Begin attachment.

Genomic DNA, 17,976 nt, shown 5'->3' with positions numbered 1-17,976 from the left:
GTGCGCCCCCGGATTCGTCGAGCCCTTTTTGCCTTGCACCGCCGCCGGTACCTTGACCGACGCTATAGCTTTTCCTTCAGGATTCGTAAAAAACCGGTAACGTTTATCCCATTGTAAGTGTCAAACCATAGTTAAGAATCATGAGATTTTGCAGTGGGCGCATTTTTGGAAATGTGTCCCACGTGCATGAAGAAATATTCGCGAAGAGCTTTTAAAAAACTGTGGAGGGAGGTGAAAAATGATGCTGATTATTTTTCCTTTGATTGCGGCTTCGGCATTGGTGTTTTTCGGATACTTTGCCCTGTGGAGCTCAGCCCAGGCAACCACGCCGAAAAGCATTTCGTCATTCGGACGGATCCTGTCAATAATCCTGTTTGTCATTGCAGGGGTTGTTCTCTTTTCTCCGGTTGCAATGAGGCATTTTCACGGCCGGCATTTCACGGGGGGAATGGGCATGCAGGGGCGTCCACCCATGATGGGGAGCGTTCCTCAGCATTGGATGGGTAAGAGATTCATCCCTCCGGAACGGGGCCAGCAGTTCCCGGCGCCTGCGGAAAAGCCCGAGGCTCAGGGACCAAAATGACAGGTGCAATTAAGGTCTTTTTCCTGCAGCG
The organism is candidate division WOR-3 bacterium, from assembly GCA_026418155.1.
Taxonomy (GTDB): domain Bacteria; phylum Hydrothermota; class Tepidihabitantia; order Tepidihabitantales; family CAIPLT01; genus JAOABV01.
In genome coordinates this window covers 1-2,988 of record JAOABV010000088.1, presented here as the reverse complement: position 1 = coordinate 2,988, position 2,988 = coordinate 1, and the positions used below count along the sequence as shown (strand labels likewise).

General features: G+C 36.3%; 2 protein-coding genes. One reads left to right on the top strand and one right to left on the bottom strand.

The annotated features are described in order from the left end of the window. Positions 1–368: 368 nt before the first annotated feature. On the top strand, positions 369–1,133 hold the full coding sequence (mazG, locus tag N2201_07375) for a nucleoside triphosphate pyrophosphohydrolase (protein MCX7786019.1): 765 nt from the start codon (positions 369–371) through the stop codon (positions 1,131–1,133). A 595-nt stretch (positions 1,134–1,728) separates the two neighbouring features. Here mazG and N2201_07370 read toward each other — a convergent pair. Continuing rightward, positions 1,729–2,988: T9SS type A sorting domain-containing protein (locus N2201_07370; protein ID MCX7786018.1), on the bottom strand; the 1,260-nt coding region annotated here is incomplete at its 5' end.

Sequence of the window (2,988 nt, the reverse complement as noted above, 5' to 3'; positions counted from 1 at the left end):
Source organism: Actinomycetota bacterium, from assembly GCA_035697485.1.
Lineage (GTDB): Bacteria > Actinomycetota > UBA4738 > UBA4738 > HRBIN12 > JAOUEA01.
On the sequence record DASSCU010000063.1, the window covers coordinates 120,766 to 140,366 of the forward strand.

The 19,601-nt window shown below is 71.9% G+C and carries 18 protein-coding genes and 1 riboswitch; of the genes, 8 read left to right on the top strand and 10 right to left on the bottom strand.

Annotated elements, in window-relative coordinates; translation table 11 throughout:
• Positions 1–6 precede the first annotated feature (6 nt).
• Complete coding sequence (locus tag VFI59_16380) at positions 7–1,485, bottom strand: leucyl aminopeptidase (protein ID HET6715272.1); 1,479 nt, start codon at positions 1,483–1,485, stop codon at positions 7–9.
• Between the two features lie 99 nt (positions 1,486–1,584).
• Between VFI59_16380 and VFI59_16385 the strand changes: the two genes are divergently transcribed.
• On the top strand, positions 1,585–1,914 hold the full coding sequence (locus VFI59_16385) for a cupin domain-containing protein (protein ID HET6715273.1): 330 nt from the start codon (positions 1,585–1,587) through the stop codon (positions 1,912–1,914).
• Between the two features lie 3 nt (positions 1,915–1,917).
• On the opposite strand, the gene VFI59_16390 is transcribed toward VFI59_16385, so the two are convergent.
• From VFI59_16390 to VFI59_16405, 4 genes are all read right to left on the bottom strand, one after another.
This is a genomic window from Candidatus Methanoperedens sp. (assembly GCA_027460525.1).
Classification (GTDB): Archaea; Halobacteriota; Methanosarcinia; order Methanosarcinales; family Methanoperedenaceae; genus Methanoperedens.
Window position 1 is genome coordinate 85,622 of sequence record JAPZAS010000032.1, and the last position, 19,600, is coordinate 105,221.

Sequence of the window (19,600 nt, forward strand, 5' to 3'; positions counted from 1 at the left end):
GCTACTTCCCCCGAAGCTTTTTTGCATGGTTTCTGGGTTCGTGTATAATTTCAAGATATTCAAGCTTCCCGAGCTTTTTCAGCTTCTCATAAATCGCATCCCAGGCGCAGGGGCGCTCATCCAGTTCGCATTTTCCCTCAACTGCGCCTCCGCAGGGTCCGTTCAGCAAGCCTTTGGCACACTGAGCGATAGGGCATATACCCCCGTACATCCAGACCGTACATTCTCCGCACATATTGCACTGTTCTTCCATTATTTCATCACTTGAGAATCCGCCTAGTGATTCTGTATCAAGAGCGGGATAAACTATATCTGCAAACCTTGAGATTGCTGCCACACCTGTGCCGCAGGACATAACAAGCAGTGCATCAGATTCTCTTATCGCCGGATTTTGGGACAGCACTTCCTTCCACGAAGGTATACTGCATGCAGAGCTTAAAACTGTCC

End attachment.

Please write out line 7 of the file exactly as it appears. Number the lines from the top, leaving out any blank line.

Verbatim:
The annotated features are described in order from the left end of the window. Positions 1–368: 368 nt before the first annotated feature. On the top strand, positions 369–1,133 hold the full coding sequence (mazG, locus tag N2201_07375) for a nucleoside triphosphate pyrophosphohydrolase (protein MCX7786019.1): 765 nt from the start codon (positions 369–371) through the stop codon (positions 1,131–1,133). A 595-nt stretch (positions 1,134–1,728) separates the two neighbouring features. Here mazG and N2201_07370 read toward each other — a convergent pair. Continuing rightward, positions 1,729–2,988: T9SS type A sorting domain-containing protein (locus N2201_07370; protein ID MCX7786018.1), on the bottom strand; the 1,260-nt coding region annotated here is incomplete at its 5' end.